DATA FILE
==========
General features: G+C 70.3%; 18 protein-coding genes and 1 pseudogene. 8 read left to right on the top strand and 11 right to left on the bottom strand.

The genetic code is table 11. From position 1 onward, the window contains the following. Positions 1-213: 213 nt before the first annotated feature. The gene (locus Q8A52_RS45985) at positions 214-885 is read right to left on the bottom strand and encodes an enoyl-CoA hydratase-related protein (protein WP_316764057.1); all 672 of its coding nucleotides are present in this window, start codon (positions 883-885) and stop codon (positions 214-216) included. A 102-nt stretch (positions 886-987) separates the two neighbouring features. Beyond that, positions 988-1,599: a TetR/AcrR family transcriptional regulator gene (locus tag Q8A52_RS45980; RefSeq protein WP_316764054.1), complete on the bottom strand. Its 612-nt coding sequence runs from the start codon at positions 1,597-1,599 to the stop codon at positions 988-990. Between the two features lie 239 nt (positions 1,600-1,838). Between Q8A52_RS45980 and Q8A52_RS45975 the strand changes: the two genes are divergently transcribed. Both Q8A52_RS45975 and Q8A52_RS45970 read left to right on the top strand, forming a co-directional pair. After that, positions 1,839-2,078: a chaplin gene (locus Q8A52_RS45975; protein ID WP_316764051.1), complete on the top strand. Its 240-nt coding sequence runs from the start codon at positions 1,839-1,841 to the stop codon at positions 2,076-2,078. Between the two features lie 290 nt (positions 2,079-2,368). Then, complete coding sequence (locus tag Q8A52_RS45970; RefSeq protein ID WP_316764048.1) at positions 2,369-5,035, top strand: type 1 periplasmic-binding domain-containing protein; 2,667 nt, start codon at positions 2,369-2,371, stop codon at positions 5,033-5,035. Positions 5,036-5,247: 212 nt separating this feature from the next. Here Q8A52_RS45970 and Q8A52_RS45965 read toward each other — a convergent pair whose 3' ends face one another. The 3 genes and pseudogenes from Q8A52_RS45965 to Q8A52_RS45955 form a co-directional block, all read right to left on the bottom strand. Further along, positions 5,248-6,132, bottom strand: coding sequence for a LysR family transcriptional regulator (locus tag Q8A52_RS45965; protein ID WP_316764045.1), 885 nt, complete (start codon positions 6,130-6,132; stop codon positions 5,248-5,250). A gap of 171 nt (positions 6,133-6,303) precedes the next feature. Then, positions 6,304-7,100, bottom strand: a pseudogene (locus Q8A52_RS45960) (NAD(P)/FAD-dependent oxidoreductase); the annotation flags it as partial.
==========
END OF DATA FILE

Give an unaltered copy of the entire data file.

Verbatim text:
General features: G+C 70.3%; 18 protein-coding genes and 1 pseudogene. 8 read left to right on the top strand and 11 right to left on the bottom strand.

The genetic code is table 11. From position 1 onward, the window contains the following. Positions 1-213: 213 nt before the first annotated feature. The gene (locus Q8A52_RS45985) at positions 214-885 is read right to left on the bottom strand and encodes an enoyl-CoA hydratase-related protein (protein WP_316764057.1); all 672 of its coding nucleotides are present in this window, start codon (positions 883-885) and stop codon (positions 214-216) included. A 102-nt stretch (positions 886-987) separates the two neighbouring features. Beyond that, positions 988-1,599: a TetR/AcrR family transcriptional regulator gene (locus tag Q8A52_RS45980; RefSeq protein WP_316764054.1), complete on the bottom strand. Its 612-nt coding sequence runs from the start codon at positions 1,597-1,599 to the stop codon at positions 988-990. Between the two features lie 239 nt (positions 1,600-1,838). Between Q8A52_RS45980 and Q8A52_RS45975 the strand changes: the two genes are divergently transcribed. Both Q8A52_RS45975 and Q8A52_RS45970 read left to right on the top strand, forming a co-directional pair. After that, positions 1,839-2,078: a chaplin gene (locus Q8A52_RS45975; protein ID WP_316764051.1), complete on the top strand. Its 240-nt coding sequence runs from the start codon at positions 1,839-1,841 to the stop codon at positions 2,076-2,078. Between the two features lie 290 nt (positions 2,079-2,368). Then, complete coding sequence (locus tag Q8A52_RS45970; RefSeq protein ID WP_316764048.1) at positions 2,369-5,035, top strand: type 1 periplasmic-binding domain-containing protein; 2,667 nt, start codon at positions 2,369-2,371, stop codon at positions 5,033-5,035. Positions 5,036-5,247: 212 nt separating this feature from the next. Here Q8A52_RS45970 and Q8A52_RS45965 read toward each other — a convergent pair whose 3' ends face one another. The 3 genes and pseudogenes from Q8A52_RS45965 to Q8A52_RS45955 form a co-directional block, all read right to left on the bottom strand. Further along, positions 5,248-6,132, bottom strand: coding sequence for a LysR family transcriptional regulator (locus tag Q8A52_RS45965; protein ID WP_316764045.1), 885 nt, complete (start codon positions 6,130-6,132; stop codon positions 5,248-5,250). A gap of 171 nt (positions 6,133-6,303) precedes the next feature. Then, positions 6,304-7,100, bottom strand: a pseudogene (locus Q8A52_RS45960) (NAD(P)/FAD-dependent oxidoreductase); the annotation flags it as partial.